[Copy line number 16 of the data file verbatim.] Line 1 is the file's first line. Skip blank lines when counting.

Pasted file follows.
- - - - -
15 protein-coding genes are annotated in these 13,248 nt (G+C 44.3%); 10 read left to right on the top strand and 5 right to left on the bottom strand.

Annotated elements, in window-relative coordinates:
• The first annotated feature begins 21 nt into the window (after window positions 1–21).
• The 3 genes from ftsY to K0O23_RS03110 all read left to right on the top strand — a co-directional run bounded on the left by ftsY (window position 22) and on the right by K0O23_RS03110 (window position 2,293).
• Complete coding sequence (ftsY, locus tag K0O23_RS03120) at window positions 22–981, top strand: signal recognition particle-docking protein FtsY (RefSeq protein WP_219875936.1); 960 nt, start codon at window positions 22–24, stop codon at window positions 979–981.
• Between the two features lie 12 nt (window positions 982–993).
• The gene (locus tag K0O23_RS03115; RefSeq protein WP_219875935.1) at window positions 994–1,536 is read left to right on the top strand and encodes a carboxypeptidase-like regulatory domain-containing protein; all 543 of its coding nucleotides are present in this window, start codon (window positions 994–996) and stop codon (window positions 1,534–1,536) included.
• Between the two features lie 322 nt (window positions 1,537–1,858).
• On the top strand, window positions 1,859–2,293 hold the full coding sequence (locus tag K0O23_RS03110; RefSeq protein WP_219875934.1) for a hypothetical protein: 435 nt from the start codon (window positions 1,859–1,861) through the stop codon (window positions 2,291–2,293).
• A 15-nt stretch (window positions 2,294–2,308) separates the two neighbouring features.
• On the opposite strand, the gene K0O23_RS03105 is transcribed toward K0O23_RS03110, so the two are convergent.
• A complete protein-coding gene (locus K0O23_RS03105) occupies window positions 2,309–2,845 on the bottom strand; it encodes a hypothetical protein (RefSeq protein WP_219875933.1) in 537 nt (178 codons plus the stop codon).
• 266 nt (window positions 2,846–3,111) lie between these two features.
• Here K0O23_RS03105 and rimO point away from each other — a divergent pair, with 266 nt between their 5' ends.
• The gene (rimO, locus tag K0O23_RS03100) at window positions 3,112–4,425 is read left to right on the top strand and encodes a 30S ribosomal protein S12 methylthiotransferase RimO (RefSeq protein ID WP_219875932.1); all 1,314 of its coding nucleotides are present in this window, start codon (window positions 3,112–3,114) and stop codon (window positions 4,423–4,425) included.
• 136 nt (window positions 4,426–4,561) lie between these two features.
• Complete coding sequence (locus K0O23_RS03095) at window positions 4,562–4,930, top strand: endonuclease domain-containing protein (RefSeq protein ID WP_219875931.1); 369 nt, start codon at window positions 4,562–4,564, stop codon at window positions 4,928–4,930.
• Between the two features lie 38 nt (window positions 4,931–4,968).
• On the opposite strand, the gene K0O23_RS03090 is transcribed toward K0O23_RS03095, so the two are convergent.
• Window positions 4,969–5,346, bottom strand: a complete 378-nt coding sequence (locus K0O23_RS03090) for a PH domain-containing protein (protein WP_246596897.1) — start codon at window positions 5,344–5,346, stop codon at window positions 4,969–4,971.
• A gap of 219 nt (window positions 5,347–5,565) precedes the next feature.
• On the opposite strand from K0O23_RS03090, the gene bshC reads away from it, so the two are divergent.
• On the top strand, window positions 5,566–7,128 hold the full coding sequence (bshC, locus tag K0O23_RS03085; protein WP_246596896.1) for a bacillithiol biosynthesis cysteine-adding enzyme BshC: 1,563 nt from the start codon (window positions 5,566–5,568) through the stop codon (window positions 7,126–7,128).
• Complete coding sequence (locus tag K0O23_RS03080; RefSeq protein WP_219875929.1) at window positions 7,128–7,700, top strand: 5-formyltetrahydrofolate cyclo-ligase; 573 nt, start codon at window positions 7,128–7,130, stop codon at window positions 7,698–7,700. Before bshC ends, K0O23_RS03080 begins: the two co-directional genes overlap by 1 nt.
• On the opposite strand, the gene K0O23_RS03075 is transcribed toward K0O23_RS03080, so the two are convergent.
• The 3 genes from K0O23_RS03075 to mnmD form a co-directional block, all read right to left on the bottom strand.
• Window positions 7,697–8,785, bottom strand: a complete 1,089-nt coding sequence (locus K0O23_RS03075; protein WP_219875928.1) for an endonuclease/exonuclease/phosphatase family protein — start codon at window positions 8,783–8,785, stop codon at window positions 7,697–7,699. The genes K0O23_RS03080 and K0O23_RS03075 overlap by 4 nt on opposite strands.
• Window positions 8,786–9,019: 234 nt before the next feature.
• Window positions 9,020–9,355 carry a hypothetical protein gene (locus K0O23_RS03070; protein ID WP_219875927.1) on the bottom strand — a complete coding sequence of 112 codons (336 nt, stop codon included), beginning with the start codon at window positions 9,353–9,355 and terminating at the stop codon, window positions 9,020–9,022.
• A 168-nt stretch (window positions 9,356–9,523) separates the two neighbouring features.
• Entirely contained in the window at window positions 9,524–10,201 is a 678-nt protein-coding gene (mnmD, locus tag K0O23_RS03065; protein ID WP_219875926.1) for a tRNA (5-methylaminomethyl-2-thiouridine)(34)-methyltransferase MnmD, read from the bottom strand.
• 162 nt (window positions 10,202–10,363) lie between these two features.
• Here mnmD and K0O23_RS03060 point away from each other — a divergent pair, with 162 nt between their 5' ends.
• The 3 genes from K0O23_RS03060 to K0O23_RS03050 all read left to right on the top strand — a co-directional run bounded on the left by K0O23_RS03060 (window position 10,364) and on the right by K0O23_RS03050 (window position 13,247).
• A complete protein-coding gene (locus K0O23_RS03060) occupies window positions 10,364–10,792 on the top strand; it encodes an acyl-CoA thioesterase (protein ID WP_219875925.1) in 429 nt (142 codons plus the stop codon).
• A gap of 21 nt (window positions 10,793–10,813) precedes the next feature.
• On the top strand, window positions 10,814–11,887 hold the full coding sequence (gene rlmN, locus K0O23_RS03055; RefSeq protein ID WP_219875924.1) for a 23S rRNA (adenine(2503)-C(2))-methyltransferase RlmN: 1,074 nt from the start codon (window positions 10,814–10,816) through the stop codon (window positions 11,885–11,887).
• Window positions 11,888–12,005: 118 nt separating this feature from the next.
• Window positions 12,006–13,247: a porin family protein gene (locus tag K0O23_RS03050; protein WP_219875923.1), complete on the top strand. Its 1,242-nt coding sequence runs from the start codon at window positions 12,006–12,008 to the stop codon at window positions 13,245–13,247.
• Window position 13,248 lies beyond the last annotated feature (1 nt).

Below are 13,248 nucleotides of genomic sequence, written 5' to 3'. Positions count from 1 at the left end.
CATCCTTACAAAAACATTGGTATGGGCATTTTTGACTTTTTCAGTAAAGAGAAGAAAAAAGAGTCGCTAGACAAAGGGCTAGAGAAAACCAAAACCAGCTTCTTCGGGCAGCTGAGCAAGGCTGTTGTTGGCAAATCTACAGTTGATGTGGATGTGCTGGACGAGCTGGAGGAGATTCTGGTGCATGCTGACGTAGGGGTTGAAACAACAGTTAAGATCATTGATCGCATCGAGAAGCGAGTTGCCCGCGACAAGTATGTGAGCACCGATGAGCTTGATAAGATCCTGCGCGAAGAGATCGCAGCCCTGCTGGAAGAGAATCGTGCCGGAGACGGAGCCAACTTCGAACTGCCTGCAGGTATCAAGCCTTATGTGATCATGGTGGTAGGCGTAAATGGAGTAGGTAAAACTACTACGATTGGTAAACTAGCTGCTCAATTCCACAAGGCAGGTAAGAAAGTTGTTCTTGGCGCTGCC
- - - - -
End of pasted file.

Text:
• 136 nt (window positions 4,426–4,561) lie between these two features.